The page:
A Dual Metamodeling Perspective for Design and Analysis of Stochastic Simulation Experiments


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Virginia Tech


Fueled by a growing number of applications in science and engineering, the development of stochastic simulation metamodeling methodologies has gained momentum in recent years. A majority of the existing methods, such as stochastic kriging (SK), only focus on efficiently metamodeling the mean response surface implied by a stochastic simulation experiment. As the simulation outputs are stochastic with the simulation variance varying significantly across the design space, suitable methods for variance modeling are required. This thesis takes a dual metamodeling perspective and aims at exploiting the benefits of fitting the mean and variance functions simultaneously for achieving an improved predictive performance. We first explore the effects of replacing the sample variances with various smoothed variance estimates on the performance of SK and propose a dual metamodeling approach to obtain an efficient simulation budget allocation rule. Second, we articulate the links between SK and least-square support vector regression and propose to use a dense and shallow'' initial design to facilitate selection of important design points and efficient allocation of the computational budget. Third, we propose a variational Bayesian inference-based Gaussian process (VBGP) metamodeling approach to accommodate the situation where either one or multiple simulation replications are available at every design point. VBGP can fit the mean and variance response surfaces simultaneously, while taking into full account the uncertainty in the heteroscedastic variance. Lastly, we generalize VBGP for handling large-scale heteroscedastic datasets based on the idea of transductive combination of GP experts.''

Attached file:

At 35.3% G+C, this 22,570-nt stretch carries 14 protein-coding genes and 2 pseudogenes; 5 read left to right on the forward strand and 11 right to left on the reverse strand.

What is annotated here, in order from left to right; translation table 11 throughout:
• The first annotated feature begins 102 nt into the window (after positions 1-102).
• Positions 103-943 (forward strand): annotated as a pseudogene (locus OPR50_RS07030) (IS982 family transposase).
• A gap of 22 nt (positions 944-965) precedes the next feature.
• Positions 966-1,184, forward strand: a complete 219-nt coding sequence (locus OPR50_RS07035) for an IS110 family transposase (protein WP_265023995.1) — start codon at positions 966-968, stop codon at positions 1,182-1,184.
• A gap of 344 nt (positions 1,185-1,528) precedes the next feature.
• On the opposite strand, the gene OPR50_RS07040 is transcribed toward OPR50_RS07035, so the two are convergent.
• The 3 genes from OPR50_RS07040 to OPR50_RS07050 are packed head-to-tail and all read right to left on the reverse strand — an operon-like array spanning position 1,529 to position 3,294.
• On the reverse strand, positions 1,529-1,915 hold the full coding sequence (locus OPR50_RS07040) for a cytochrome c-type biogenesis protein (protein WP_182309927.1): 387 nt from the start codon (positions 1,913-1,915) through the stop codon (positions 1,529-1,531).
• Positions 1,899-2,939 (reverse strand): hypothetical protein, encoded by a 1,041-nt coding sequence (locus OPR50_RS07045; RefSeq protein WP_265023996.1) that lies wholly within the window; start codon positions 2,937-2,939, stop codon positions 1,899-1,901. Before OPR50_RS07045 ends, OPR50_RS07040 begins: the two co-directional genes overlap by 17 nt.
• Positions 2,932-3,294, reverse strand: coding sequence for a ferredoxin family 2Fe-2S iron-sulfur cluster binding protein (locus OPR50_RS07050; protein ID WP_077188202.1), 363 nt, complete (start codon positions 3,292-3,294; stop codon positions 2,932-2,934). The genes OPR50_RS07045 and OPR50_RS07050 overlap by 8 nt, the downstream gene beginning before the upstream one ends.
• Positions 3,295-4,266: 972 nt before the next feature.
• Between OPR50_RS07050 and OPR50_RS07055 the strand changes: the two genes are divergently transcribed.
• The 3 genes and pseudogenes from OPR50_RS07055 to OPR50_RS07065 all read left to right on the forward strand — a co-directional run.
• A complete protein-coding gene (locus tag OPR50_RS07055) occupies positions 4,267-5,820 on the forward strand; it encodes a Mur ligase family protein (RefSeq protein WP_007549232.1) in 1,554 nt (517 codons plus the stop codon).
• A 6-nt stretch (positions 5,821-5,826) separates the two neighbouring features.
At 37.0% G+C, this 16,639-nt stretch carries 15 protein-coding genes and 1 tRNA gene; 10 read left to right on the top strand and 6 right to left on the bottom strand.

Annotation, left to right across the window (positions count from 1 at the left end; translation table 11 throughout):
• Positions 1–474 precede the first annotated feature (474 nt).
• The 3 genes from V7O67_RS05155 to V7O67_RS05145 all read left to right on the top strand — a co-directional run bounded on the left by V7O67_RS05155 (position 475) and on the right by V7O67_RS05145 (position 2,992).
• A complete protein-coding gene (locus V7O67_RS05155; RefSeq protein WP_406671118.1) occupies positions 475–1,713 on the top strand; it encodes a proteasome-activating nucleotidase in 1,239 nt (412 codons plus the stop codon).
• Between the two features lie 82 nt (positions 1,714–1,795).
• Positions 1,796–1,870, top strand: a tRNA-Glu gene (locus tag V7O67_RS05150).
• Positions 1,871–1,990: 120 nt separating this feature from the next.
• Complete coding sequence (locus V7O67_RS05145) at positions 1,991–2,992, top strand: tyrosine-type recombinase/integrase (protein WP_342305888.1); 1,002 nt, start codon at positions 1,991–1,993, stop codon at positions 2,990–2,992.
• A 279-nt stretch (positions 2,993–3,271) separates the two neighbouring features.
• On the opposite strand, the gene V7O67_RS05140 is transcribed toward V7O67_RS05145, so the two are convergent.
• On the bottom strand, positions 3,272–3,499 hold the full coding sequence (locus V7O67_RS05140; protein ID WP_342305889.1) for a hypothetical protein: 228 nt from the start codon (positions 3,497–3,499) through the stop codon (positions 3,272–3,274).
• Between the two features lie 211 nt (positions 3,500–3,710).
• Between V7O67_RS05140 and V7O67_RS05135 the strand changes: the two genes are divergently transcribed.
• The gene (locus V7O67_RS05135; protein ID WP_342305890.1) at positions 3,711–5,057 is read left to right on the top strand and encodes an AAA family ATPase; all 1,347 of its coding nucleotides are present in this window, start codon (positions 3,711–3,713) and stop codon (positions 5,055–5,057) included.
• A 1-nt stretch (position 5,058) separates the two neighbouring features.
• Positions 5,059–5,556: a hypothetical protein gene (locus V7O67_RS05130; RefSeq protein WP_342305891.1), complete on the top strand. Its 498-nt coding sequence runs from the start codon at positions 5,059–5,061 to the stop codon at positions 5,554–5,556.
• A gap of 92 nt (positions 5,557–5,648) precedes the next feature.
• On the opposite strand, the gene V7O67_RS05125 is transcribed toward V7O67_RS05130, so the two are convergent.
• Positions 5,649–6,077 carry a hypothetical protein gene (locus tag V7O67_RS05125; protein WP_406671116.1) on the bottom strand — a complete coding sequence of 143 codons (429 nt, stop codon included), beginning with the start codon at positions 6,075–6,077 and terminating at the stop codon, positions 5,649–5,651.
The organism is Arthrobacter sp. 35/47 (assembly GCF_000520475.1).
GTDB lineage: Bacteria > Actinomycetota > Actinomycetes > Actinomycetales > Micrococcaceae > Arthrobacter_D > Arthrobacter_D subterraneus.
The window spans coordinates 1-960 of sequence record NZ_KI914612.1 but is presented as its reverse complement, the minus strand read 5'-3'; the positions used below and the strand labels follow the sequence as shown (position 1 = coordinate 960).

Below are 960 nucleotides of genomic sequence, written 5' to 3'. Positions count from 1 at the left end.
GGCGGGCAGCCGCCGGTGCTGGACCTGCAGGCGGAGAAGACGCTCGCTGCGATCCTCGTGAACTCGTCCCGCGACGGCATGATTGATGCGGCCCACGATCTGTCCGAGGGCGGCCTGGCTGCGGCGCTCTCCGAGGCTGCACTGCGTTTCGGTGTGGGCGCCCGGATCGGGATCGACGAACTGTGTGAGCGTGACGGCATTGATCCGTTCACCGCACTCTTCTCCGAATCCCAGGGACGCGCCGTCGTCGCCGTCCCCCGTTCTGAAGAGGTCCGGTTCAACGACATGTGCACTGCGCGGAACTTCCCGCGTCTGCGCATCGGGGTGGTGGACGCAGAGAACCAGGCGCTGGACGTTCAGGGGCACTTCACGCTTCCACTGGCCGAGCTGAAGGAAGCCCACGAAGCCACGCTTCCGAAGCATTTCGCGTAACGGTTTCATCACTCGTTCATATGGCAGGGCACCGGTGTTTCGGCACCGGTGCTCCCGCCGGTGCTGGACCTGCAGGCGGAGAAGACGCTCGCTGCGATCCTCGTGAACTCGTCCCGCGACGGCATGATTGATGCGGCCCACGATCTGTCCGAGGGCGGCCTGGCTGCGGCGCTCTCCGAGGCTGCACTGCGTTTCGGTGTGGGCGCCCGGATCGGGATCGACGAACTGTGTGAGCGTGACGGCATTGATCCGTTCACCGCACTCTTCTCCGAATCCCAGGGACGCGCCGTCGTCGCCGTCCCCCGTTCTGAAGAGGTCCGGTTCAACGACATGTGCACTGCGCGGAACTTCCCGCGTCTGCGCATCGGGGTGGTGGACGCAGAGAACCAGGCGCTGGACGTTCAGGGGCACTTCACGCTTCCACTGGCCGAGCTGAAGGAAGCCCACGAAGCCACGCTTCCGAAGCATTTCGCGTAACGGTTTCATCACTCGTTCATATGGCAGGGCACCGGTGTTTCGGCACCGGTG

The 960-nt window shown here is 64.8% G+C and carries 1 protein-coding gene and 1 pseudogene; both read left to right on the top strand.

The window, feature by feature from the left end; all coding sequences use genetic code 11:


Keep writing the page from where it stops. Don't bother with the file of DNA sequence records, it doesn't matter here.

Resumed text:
Simulation metamodeling, heteroscedastic Gaussian process modeling, heteroscedastic variance estimation, simulation experiment design